The church of Lena was built around the year 1300 and consisted of nave, tower and vestry. Wall paintings were added in the early 16th century. The church's eastern part is a chapel where members of the family Bielke are buried. The altarpiece was made in 1491 by carpenter Lars Germundsson in Enköping.
Next to the near vicarage are ruins from the late Iron Age, namely, five burial mounds, a large number of stone formations and some runestones.References:
Built around AD 90 to entertain the legionaries stationed at the fort of Caerleon (Isca), the impressive amphitheatre was the Roman equivalent of today’s multiplex cinema. Wooden benches provided seating for up to 6,000 spectators, who would gather to watch bloodthirsty displays featuring gladiatorial combat and exotic wild animals.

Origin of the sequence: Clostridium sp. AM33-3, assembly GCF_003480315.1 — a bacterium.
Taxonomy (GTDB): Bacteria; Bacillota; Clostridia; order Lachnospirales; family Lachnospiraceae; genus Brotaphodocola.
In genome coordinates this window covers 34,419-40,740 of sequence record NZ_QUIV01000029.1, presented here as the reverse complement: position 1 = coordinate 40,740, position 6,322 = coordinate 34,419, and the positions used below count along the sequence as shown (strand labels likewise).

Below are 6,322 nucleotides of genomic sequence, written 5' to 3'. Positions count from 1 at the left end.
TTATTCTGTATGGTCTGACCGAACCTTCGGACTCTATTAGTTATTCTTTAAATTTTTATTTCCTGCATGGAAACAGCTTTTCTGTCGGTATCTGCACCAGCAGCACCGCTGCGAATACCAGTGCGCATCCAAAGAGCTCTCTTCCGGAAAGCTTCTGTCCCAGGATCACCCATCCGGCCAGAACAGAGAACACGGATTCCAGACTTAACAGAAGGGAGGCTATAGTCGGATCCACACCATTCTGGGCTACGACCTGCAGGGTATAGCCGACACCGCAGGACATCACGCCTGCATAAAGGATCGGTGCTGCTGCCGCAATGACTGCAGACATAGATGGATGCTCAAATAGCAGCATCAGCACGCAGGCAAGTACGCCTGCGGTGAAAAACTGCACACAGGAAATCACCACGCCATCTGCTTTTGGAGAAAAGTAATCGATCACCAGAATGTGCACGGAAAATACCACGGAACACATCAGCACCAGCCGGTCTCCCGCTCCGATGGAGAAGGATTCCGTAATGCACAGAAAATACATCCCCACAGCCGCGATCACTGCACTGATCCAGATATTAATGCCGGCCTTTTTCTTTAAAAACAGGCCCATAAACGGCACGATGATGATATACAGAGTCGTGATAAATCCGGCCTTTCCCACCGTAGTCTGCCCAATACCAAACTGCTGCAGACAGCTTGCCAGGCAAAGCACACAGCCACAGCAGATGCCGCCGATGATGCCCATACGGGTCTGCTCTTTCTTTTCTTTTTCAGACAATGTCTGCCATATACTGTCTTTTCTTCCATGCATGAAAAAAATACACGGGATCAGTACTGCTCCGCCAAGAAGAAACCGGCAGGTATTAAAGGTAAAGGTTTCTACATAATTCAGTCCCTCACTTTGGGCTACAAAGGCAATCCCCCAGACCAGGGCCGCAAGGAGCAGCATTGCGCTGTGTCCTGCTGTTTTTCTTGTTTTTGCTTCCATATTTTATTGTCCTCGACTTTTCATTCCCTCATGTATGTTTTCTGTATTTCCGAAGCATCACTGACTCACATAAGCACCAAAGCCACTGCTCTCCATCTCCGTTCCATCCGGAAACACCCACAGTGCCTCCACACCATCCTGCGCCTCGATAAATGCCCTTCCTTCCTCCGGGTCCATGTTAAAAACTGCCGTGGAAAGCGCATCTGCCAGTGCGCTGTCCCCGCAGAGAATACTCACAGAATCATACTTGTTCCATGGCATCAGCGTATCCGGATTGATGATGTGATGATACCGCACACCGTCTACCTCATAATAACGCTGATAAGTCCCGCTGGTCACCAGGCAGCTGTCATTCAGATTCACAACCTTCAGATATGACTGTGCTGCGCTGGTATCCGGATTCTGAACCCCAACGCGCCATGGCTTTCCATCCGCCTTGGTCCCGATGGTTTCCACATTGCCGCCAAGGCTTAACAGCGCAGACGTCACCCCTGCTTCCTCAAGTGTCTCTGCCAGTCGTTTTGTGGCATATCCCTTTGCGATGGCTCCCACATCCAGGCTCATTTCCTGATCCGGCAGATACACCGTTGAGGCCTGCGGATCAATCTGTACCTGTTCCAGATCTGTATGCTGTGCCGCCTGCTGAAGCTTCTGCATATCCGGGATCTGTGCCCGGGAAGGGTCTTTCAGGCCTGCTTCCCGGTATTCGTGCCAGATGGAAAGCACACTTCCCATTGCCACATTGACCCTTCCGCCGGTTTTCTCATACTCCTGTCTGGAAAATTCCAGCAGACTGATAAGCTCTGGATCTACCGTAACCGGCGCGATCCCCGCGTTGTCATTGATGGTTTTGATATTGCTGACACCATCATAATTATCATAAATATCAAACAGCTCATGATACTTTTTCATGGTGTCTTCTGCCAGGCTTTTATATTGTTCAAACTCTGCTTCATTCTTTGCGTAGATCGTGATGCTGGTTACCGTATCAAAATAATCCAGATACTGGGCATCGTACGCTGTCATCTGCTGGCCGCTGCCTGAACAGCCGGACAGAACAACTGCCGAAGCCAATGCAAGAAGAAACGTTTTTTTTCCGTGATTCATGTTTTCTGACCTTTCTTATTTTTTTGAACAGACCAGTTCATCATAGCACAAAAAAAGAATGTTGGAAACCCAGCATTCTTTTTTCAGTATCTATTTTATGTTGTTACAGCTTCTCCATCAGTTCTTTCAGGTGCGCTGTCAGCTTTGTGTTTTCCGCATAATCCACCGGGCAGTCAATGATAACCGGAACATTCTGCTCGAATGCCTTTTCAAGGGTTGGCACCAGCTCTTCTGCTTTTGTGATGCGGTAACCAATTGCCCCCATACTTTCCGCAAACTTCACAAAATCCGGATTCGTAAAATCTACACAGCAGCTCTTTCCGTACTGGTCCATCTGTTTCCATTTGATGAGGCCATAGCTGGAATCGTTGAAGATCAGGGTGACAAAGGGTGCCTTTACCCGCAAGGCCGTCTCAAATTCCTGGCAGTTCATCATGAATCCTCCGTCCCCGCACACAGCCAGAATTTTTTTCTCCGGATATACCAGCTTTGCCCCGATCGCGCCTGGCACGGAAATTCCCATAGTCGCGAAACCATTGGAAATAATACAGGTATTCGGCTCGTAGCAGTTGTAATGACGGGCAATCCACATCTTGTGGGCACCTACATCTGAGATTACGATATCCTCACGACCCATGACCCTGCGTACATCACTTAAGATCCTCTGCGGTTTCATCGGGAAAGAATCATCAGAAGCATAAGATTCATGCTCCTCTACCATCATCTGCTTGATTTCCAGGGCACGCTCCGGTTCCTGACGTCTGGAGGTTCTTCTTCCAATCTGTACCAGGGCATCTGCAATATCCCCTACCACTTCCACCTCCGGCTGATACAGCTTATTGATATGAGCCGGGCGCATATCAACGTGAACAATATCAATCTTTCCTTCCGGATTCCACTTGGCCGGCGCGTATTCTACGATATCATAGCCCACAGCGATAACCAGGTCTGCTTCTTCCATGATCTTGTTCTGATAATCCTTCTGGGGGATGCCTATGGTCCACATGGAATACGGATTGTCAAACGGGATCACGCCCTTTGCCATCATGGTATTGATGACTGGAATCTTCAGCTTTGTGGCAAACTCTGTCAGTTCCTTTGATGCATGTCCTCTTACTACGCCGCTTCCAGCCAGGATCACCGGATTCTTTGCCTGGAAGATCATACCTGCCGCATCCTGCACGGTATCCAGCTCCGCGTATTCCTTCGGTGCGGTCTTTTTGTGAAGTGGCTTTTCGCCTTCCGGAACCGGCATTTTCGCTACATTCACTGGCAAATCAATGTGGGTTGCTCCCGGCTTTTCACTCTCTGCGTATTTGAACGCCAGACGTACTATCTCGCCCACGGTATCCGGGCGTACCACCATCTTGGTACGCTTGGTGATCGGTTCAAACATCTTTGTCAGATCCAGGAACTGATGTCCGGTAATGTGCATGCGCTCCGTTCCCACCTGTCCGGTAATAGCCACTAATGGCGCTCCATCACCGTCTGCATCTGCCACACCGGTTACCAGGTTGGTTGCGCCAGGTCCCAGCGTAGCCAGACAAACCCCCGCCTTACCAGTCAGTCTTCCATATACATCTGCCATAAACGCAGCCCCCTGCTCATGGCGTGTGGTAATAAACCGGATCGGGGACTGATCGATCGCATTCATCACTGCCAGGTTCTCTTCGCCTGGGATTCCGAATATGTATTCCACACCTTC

Long after the Romans left, the amphitheatre took on a new life in Arthurian legend. Geoffrey of Monmouth, the somewhat imaginative 12th-century scholar, wrote in his History of the Kings of Britain that Arthur was crowned in Caerleon and that the ruined amphitheatre was actually the remains of King Arthur’s Round Table.
Today it is the most complete Roman amphitheatre in Britain.